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Coronial inquest examines Melissa Caddick disappearance – White Collar Crime, Anti-Corruption & Fraud



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Melissa Caddick was last seen in 2020. This was
only hours after Australian Federal Police
(AFP) and ASIC raided her
Dover Heights property. With almost two years
since her disappearance, a coronial inquest has now begun into her
disappearance.

Melissa Caddick: Con-woman disappears

Melissa Caddick allegedly misappropriated at least $23 million
through her Ponzi scheme over 8 years.

Caddick had her clients invest money on the false pretence that
they invested in shares that she would manage. She created fake
CommSec statements and account numbers to show the investors that
their investment reaped in returns.

Caddick allegedly spent investors’ finances on two homes in
Sydney’s eastern suburbs. In addition, she spent money on
luxury cars, designer clothing, artwork and jewellery.

Coronial Inquest into Caddick’s disappearance.

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The coronial inquest into Caddick’s
disappearance began on Monday 12th September at NSW State
Coroner’s Court
.

In his opening address, Jason Downing SC,
counsel assisting NSW Deputy State Coroner Elizabeth
Ryan
, stated that Ms Caddick was presumed dead.

Ms Caddick’s friends said she was under extreme financial
stress and walked to the Dover Heights cliffs on one occasion. Ms
Caddick also told her friend that, “If I’m going
to end it, it’s going to be here.”

The court heard she told her brother Adam that, “If
it all gets too much to me, you’ll find me at The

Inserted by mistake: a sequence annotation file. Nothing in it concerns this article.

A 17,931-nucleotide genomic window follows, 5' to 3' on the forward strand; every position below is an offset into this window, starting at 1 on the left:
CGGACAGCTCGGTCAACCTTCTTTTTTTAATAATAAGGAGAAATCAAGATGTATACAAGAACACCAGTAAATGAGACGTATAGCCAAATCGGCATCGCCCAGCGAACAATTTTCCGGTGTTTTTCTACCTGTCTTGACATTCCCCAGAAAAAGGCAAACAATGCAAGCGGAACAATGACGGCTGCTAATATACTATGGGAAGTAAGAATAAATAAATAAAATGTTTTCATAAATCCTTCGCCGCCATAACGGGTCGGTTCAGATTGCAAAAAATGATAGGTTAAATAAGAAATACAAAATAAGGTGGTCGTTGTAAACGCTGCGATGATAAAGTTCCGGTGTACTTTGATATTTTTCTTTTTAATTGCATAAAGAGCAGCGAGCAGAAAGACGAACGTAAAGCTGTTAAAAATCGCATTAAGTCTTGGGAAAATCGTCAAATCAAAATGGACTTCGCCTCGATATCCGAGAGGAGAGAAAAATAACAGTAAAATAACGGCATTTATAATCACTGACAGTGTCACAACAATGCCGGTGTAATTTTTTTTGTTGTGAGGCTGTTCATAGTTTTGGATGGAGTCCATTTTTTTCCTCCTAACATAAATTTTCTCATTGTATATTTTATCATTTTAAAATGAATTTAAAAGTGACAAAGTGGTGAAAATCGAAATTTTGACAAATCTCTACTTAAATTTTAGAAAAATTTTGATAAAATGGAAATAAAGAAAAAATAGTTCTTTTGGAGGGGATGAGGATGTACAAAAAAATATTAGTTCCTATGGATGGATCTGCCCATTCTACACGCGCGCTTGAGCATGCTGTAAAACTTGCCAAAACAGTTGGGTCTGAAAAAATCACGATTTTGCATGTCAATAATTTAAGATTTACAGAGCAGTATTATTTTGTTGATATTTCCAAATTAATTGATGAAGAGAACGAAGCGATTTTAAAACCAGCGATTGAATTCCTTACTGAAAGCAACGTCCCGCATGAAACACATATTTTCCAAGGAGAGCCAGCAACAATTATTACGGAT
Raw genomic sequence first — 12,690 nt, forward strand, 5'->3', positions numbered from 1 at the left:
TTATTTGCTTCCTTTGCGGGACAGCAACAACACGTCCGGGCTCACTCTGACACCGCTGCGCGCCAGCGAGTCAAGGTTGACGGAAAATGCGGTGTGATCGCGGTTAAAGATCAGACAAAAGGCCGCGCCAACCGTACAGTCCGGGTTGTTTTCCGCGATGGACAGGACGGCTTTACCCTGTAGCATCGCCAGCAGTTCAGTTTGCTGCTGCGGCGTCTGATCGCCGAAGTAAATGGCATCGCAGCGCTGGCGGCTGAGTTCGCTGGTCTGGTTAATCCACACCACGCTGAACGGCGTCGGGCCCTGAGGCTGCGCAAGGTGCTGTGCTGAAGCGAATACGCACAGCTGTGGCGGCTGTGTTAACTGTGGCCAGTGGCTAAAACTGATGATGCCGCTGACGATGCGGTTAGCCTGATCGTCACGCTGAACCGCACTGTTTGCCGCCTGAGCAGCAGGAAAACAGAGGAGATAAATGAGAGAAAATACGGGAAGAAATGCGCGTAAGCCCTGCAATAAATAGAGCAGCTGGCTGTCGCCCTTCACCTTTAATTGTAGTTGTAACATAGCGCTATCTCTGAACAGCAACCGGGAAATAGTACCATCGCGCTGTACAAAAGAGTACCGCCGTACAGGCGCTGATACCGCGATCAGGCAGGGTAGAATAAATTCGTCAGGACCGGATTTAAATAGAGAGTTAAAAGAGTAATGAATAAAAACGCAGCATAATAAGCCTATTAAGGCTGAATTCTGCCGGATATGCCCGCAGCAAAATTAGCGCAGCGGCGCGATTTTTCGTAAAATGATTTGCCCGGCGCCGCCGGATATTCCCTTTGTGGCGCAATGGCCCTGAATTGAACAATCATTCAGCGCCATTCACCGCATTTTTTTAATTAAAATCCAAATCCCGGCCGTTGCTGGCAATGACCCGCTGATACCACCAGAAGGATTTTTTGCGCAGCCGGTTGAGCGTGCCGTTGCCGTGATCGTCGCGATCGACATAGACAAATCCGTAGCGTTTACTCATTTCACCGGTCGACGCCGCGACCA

Gap”.

Inquest told Melissa Caddick autopsy was inconclusive

Three months after her disappearance, her decomposing foot
washed ashore Bournda Beach on the NSW South Coast.

At the opening address of the inquest, Counsel Assisting the
coroner Jason Downing said while DNA analysis confirmed the foot
belonged to Ms Caddick, it was not possible to determine how it
became separated.

The autopsy confirmed the foot belonged to Caddick, although it
was unable to confirm whether the foot was separated as a result of
decomposition or force.

The date and place of Ms Caddick’s suspected death are the
subject of “significant uncertainty” and there is a
possibility of the inquest resulting in an open finding.

What is a coronial inquest?

The inquest will examine the circumstances surrounding Ms
Caddick’s suspected death, a deeper look into the ASIC
investigation will also be scrutinised.

A coronial inquest is where the Coroner considers evidence to
determine a range of things that may be unknown after someone has
died including:

  • The identity of the deceased;

  • The date and place of the death,

  • The manner of death, and

In short, the Coroner’s role is to find out what happened,
not to point the finger or lay blame.

The Coroner cannot find someone guilty of a crime. If, at any
time during the course of an inquest or inquiry, the Coroner forms
an opinion that a known person has committed an indictable offence
in connection with the death the Coroner is required to suspend the
inquest or inquiry and refer the matter to the Director of
Public Prosecutions.

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